Since aflatoxin research needs considerable resources, a cooperative research activity may be a better approach. These have been done in the Philippines, Thailand and India and the outcomes seem to be very encouraging (Bilgrami and Sinha, 1986, Buangsuwon, 1986 and Garcia and Ilag, 1986). It would be appropriate then to strengthen cooperative research within one country and between other countries.
13. Training Programmes
The technical expertise of those who work on aflatoxin, especially those who would perform sampling and laboratory analysis is a crucial factor for effective aflatoxin control programmes. Training is a very important component and it would be logical to sponsor training programmes periodically. A recent training activity was done by Thailand and was supported by FAO, AGPP and the Royal Thai Government. This training program had participants from different countries in Asia.
14. Inclusion of Mycotoxins in the University Curriculum
Campos (1987) recommended for a possible inclusion of mycotoxin in the curriculum is the department of agronomy, veterinary sciences, food technology, medicine. chemistry and pharmacy. Bhat (1987) stated that the information on mycotoxins has to be incorporated in the syllabus at various level for certificate, diploma and the courses offered for agricultural extension workers. This would have a great future benefits for all countries.
15. Promulgation of Policies on Aflatoxin.
Policymakers in the national government should be aware of the health benefits as a result of the preventive health strategy that successfully reduced human exposure to mycotoxins. Dichter (1987) commented that decreased exposure to aflatoxin would result in fewer deaths from liver cancer, a chronic disease, which takes perhaps 20 or more, years to develop.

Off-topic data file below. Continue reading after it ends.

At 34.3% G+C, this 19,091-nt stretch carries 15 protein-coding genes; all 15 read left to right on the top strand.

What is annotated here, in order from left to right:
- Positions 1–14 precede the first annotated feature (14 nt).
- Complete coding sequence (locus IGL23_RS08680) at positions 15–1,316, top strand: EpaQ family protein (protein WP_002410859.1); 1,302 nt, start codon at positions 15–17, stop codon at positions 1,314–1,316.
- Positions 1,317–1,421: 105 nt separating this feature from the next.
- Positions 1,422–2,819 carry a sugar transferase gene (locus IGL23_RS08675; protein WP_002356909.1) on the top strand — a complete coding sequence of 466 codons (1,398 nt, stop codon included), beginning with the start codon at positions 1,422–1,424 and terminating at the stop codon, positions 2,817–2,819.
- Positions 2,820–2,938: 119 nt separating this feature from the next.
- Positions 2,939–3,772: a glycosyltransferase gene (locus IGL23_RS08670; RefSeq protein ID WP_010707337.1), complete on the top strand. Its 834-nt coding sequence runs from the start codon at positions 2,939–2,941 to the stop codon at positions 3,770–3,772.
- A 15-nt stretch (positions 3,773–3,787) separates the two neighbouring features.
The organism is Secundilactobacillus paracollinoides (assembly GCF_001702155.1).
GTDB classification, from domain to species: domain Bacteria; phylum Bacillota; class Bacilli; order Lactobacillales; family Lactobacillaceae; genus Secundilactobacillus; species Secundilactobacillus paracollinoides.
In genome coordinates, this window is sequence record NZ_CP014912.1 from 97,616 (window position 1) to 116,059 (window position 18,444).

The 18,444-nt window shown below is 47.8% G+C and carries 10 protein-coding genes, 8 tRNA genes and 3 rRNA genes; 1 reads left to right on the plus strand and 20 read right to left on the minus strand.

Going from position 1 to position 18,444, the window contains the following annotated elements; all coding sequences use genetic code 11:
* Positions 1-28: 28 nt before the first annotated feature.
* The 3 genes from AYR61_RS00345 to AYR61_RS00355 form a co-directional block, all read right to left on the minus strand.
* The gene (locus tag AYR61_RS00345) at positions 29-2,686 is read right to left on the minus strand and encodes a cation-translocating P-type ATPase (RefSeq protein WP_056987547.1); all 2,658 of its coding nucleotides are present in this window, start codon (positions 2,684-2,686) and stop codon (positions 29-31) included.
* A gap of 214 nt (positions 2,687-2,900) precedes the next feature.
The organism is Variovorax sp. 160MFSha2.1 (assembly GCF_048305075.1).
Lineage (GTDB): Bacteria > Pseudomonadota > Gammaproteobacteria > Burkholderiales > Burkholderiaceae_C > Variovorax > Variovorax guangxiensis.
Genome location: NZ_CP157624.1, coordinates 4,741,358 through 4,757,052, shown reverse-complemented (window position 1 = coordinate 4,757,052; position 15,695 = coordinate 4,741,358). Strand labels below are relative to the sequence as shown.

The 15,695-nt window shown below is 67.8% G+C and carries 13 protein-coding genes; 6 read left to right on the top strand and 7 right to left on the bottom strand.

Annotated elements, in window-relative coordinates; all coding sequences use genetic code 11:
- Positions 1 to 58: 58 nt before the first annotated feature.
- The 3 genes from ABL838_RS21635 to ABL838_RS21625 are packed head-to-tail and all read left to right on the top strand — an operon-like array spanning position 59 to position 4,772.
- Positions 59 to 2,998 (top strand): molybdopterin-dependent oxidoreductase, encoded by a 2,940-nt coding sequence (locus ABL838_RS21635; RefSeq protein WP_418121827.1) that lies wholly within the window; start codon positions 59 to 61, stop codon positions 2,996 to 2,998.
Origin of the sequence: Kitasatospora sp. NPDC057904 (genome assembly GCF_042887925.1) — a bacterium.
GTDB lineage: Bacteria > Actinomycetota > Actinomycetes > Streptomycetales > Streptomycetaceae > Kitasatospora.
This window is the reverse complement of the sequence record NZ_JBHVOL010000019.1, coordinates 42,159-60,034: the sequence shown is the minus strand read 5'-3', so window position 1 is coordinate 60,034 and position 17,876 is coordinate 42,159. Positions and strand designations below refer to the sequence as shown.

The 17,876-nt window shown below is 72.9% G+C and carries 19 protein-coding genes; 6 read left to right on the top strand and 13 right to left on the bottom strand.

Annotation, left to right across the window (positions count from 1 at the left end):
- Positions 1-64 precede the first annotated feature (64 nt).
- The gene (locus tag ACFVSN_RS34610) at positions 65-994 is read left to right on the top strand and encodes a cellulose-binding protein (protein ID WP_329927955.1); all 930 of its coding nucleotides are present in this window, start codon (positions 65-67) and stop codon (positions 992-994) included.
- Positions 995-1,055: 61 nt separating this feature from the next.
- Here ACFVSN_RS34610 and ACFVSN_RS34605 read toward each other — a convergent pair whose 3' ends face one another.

Aflatoxin legislation has been enforced in other countries like U.K., U.S.A., Canada and the E.E.C. member countries. An aflatoxin legislation should also be instituted in the developing, countries where incidence of Aflatoxicosis is high. However, Campos (1987) cautioned that in introducing an aflatoxin legislation, a certain country should not copy the legislation of other countries and adopt it in toto as its own national standard.
The aflatoxin tolerance or limit varies widely from one country to another. This should be standardized and the tolerance level should be reduced. Van Egmond (1987) cited that harmonization of mycotoxin regulation is highly desirable. Effort should be made to standardize and harmonize the methods of determining the aflatoxin level in bulk commodities to eliminate or minimize injustices.
Some problems associated with aflatoxin research have identified. Effects of aflatoxin on humans and animals were also reviewed. Consequently, recommendations from different agencies working on aflatoxins are thoroughly reviewed.
If the recommendations from all these agencies would be implemented, perhaps, aflatoxin problems in Asian countries would be minimized if not solved.
Appreciation is hereby extended to Mr. Robert L. Sample and Mr. Johannes Dommershuijzen of the FAO Regional Office in Bangkok, Ms. Donna SchenckHamlin of Kansas State University, U.S.A., Ms. Boontharee Phoonchai of LRDC, AIT and the Div. of Plant Pathology and Microbiology, Dept of Agriculture, Bangkok for their help in collecting the aflatoxin literature.